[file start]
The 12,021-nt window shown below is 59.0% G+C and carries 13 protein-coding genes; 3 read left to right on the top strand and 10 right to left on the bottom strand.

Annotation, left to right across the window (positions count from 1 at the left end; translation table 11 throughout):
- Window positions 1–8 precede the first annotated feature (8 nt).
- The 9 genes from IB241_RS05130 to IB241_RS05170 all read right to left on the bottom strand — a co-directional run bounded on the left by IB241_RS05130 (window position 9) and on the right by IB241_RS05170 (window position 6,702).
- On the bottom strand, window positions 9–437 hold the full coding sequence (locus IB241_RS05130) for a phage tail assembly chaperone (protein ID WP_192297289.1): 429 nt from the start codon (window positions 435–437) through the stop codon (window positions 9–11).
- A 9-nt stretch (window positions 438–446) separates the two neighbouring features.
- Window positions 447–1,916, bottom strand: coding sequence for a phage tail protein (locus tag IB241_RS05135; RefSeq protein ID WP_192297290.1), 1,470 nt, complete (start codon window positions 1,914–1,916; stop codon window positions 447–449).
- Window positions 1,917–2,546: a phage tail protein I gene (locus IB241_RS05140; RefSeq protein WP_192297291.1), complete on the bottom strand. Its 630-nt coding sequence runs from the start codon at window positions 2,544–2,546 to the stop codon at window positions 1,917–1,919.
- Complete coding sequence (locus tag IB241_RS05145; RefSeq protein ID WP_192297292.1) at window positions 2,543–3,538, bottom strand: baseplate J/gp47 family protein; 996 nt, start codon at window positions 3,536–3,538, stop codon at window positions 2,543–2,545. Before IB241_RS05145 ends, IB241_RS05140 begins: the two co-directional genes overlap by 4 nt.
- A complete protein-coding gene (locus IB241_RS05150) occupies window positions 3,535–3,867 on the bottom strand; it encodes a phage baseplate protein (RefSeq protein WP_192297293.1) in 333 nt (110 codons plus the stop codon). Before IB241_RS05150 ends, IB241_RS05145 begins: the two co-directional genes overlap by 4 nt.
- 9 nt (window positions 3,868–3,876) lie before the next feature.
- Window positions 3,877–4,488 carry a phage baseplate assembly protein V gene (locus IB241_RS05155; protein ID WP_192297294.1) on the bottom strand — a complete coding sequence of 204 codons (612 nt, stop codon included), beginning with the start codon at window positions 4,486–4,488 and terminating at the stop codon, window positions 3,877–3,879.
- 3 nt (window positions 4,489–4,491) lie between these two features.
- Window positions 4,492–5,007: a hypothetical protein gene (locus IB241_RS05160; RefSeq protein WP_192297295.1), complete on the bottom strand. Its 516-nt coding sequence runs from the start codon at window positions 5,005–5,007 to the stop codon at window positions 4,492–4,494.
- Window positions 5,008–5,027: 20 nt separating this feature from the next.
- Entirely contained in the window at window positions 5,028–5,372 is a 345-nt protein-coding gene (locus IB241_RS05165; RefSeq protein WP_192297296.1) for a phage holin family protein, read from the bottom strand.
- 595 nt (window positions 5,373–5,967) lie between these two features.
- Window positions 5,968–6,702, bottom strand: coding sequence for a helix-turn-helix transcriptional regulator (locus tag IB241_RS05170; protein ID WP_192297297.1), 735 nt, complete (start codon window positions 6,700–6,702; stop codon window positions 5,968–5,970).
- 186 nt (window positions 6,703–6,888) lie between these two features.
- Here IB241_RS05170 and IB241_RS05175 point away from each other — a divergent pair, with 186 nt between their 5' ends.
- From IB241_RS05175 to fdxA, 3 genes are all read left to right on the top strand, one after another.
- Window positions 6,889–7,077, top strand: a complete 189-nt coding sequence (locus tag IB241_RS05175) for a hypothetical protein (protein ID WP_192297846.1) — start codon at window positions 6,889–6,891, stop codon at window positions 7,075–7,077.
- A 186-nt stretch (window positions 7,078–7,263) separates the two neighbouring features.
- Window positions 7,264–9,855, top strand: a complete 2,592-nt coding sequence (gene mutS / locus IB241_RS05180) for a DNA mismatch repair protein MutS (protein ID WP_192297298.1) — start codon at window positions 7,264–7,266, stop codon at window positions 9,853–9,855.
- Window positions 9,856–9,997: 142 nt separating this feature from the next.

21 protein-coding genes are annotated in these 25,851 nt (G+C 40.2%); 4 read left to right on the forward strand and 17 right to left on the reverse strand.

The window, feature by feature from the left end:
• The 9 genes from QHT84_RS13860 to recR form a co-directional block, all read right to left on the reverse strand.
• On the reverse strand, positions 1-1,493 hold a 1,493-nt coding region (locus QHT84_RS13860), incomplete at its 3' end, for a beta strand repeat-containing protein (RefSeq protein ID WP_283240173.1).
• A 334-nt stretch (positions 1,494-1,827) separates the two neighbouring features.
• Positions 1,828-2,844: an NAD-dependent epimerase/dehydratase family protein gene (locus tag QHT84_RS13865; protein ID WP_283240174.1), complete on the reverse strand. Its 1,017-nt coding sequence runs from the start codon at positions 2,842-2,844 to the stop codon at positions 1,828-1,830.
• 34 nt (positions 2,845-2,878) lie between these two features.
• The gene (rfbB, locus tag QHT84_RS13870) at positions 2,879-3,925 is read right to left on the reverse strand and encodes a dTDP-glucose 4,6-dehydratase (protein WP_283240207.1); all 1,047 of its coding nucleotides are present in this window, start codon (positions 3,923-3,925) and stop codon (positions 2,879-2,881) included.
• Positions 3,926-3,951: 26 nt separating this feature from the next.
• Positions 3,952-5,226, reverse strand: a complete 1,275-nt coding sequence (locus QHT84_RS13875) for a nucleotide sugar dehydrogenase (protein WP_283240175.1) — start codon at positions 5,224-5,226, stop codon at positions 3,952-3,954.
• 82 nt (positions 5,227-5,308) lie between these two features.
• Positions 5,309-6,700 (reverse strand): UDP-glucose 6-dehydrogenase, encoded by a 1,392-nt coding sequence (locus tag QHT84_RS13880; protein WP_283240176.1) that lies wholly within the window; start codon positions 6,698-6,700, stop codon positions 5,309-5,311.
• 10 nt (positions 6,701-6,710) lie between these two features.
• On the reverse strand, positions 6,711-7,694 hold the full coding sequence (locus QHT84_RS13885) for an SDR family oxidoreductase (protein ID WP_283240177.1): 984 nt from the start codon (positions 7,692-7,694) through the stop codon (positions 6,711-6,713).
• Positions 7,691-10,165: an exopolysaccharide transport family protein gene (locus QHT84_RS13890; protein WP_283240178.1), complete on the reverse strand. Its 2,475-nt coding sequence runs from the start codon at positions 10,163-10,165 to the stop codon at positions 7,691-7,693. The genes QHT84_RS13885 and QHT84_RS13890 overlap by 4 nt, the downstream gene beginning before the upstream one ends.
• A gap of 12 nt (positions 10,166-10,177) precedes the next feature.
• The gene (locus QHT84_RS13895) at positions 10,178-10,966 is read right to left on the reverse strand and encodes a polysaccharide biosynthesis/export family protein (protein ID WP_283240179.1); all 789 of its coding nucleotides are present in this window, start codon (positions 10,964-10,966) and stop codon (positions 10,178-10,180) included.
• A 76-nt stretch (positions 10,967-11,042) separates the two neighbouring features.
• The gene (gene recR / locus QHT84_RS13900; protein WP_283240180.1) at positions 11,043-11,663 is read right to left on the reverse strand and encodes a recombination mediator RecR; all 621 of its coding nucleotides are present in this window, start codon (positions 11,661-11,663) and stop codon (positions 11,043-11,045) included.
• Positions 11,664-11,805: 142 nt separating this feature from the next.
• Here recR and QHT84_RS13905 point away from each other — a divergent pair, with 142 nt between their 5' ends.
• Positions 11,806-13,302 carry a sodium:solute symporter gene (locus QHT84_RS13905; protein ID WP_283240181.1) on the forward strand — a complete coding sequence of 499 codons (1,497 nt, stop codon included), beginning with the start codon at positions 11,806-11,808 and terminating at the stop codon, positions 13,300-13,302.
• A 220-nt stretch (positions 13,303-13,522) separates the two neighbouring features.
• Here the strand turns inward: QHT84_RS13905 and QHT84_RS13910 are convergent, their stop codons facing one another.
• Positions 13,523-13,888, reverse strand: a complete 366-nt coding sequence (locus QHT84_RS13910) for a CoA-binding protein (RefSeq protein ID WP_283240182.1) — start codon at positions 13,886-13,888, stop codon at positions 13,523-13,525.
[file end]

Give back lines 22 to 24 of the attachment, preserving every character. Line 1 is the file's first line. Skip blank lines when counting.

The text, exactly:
- Window positions 6,889–7,077, top strand: a complete 189-nt coding sequence (locus tag IB241_RS05175) for a hypothetical protein (protein ID WP_192297846.1) — start codon at window positions 6,889–6,891, stop codon at window positions 7,075–7,077.
- A 186-nt stretch (window positions 7,078–7,263) separates the two neighbouring features.
- Window positions 7,264–9,855, top strand: a complete 2,592-nt coding sequence (gene mutS / locus IB241_RS05180) for a DNA mismatch repair protein MutS (protein ID WP_192297298.1) — start codon at window positions 7,264–7,266, stop codon at window positions 9,853–9,855.